“What I wanted was a creative living space,” says Penn. “I didn’t see why I had to have a normal three-bedroom house. Everything needed to be ripped out and I saw it as an opportunity to have something that was a fantastic, adaptable, urban, cool living space.”
Mike Penn in his open-plan first-floor living room
Penn, 49, had been living, happily, in a Victorian house in Queen’s Park. “I was out with friends one night and we were in Charlotte Street, and I just thought, ‘This has got such a great vibe’,” he says. He and his friends began discussing how much they would like to live in the area and Penn, who was starting to feel his Queen’s Park house was too big and wrong, began putting out feelers. A buying agent told him about a former office in the area that was for sale. The owners had won planning permission from Camden council to convert it into a house and Penn was enthused by the idea of the project.
He was introduced, via a friend’s recommendation, to architect Thomas Griem, director of TG Studio (tg-studio.co.uk), and even before the sale went through, he and Griem were working on the plans.
The unconverted mews cost just a shade over £2 million and by the time Penn exchanged contracts, a year ago now, Griem was almost ready to submit a second application to amend the plans the photographer inherited when he bought the property.
The building work on this project was limited. With no outdoor space there was nowhere to extend, but there was a spacious 1,800sq ft to play with. The main structural innovation was to enlarge the windows of the three-storey mews to almost floor-to-ceiling height, in an echo of the large windows of a classic warehouse. A new, compact staircase was installed in a corner of the building to link the floors while taking up as little space as possible. And, once building was under way, it emerged that the roof needed replacing.
Penn wanted a lateral living space and to get around building regulations requiring fire walls and doors, Griem installed a state-of-the-art sprinkler system that will, should fire be detected by sensors, spray the rooms with a fine mist to drench the flames.
Another building regulation Griem had to deal with was the need for insulation. Penn liked the idea of keeping areas of open brickwork, so Griem had a layer of insulation added and then covered it with authentically weathered brick slips, which are only about an inch thick, to get the look without wasting space.
Instead of conventional windowsills, the architect designed oak boxes to encase the windows, creating deep niches. The ground floor has been divided into two spaces, a sitting room/study, lined with built-in cupboarding, and an en suite guest bedroom. The first floor is an open-plan living room and kitchen, and the entire top floor is given over to a master suite with bedroom, bathroom and dressing room.
Most of the walls are smart shades of grey. Flooring ranges from wide, limed-oak boards in the living room to putty-coloured carpeting on the stairs. Tactile fabric wallcovering — again grey — softens the bedroom.
Accessorising is stylish. Clustered alongside a tasteful beige L-shaped sofa in the living room, and two translucent coffee tables, are two vintage chairs upholstered in soft turquoise, together with a vivid apple green gloss TV stand. The walls are covered with art, most notably some of the monumental black-and-white shots of horses taken by Penn as part of a project to photograph some of the world’s leading sports horses. An image of a very bad-tempered polo pony hanging in the study is particularly arresting.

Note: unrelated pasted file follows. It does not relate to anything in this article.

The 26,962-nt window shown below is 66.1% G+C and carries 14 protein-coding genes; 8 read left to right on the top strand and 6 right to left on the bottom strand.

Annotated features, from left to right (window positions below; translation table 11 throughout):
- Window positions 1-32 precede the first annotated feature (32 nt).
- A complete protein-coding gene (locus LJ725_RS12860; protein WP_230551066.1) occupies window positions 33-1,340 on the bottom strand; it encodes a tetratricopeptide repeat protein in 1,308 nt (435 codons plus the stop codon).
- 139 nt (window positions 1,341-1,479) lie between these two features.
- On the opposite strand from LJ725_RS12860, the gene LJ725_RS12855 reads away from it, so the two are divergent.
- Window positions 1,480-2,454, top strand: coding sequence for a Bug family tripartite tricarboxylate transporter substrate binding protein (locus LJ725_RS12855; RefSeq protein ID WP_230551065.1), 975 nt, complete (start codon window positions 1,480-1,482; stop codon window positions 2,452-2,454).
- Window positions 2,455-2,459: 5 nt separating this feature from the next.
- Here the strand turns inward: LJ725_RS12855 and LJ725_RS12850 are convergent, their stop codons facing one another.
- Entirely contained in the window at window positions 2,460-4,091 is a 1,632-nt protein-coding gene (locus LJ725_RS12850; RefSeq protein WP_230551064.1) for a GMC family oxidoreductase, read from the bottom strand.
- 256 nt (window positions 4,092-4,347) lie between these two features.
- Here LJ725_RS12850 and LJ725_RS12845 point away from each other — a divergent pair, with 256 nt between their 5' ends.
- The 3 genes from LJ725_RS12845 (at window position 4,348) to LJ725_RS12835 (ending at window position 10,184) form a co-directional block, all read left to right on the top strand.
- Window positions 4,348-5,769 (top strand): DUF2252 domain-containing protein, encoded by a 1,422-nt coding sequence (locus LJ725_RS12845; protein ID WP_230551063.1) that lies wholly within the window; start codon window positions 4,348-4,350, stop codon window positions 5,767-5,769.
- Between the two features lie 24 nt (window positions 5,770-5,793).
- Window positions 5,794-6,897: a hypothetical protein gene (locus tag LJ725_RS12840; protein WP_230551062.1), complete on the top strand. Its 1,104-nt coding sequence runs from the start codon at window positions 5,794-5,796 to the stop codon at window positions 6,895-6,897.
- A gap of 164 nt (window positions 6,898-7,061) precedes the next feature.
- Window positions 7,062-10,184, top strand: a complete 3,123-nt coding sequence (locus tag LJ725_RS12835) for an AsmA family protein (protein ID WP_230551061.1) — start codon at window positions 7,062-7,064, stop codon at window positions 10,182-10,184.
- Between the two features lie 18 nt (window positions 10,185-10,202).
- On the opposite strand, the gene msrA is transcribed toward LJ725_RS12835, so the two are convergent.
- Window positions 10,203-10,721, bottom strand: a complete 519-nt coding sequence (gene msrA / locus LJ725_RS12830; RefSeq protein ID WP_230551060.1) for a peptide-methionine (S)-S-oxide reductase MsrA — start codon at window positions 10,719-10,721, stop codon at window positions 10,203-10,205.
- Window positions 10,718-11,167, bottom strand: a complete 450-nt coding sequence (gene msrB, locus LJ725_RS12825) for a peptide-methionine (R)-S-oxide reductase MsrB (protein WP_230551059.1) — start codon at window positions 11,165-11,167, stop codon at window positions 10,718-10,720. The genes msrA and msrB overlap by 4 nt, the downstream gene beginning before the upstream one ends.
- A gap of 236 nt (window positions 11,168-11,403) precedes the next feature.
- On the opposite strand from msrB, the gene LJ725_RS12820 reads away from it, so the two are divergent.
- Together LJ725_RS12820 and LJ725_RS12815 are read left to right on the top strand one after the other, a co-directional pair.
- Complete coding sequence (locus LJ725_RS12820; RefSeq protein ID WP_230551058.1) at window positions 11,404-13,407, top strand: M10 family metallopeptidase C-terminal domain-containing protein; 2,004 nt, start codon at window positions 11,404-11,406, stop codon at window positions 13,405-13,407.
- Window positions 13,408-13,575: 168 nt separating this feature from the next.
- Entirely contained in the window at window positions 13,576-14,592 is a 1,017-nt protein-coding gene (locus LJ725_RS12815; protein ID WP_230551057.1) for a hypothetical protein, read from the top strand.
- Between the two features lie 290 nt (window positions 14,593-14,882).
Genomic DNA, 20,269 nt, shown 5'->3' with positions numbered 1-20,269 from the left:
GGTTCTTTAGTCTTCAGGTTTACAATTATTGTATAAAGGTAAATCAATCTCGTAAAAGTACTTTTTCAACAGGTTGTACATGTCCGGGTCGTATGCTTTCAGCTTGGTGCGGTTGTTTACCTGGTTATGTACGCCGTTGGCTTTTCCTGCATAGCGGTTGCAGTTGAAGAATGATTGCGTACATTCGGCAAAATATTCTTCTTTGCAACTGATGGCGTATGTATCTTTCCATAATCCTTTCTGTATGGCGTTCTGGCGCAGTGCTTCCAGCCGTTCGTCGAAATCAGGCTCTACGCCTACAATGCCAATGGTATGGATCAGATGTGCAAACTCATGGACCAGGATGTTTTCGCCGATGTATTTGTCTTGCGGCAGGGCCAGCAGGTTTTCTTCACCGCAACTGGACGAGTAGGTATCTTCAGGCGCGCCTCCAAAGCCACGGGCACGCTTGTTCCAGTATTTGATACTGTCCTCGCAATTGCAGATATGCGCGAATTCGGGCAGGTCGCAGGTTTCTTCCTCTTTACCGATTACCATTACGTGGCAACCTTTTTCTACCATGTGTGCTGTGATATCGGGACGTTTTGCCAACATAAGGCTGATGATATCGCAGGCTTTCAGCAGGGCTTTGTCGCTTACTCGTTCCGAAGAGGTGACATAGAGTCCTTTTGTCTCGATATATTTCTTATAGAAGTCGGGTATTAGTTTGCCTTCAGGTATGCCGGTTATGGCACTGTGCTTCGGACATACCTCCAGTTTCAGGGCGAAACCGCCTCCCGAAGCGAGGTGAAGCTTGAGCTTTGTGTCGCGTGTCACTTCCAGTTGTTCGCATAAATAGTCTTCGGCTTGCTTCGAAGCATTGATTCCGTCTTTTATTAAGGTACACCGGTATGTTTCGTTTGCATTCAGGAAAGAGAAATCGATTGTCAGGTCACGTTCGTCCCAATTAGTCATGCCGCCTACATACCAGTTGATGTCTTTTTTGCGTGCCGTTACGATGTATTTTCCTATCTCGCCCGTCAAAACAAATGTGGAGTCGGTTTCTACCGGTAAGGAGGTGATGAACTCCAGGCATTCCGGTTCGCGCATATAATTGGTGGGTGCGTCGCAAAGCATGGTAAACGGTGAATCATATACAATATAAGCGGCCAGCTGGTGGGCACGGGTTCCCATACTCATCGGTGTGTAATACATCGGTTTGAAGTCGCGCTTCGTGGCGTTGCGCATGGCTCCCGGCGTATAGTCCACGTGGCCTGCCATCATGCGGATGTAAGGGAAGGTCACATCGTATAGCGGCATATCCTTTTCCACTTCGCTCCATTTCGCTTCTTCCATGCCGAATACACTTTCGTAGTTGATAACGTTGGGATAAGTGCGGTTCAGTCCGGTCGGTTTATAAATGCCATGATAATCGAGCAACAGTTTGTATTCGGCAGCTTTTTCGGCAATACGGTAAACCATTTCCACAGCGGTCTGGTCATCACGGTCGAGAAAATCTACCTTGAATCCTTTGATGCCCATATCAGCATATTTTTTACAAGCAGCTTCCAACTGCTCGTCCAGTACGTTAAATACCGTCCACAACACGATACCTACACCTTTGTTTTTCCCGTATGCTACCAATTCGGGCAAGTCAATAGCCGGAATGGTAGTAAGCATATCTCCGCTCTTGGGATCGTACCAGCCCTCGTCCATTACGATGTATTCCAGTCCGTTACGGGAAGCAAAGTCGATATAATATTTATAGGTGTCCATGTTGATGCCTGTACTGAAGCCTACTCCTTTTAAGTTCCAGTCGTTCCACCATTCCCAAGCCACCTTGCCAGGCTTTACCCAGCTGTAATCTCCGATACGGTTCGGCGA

Most people see white as the most suitable backdrop for hanging art, of whatever medium, but Penn disagrees. “There is something just too monochrome about it,” he says. “I think this light shade of grey is perfect for showing photography.”
The kitchen is by Spanish company Doca (docauk.com) and was installed by Gemini Design (geminidesignltd.co.uk). The white cupboards have a slightly disconcerting, gummy finish, while the work surfaces are sandblasted granite, which gives an effect both rough and matte. The splashbacks are marble.
This combination of styles — cutting-edge and classic extravagance — is employed elsewhere in the house, too. In the bathroom white heritage tiles are teamed with a sleek, free-standing bath, a modern glazed shower with Victorian-style fittings, a bench-type sink unit, and more marble. Perhaps thanks to the subdued colour scheme, all of these disparate elements somehow seem as if they were made for each other.
The project cost about £480,000, but Fitzrovia is hot and properties regularly sell for £1,600 to £2,000 a square foot, so Penn should see a healthy return if he sells. The entire project took six months. Griem and Penn agree that part of the reason for its speedy conclusion was the efficiency of the contractor, Paul Christopher Building (paulchristopherbuilding.co.uk).
The other reasons are the decisiveness of the client and good old-fashioned planning. “It is well worth spending a couple of weeks getting a schedule sorted out for everything,” says Penn. “I knew exactly when everything was going to be done and when everything needed to be ordered.”
His final advice to others keen to attempt a major project is not to stress over the details too much. “There is a danger of over-obsessing about things,” he says. “You can spend so much time talking about the exact alignment of the plugs, then when you get it done you don’t even notice.”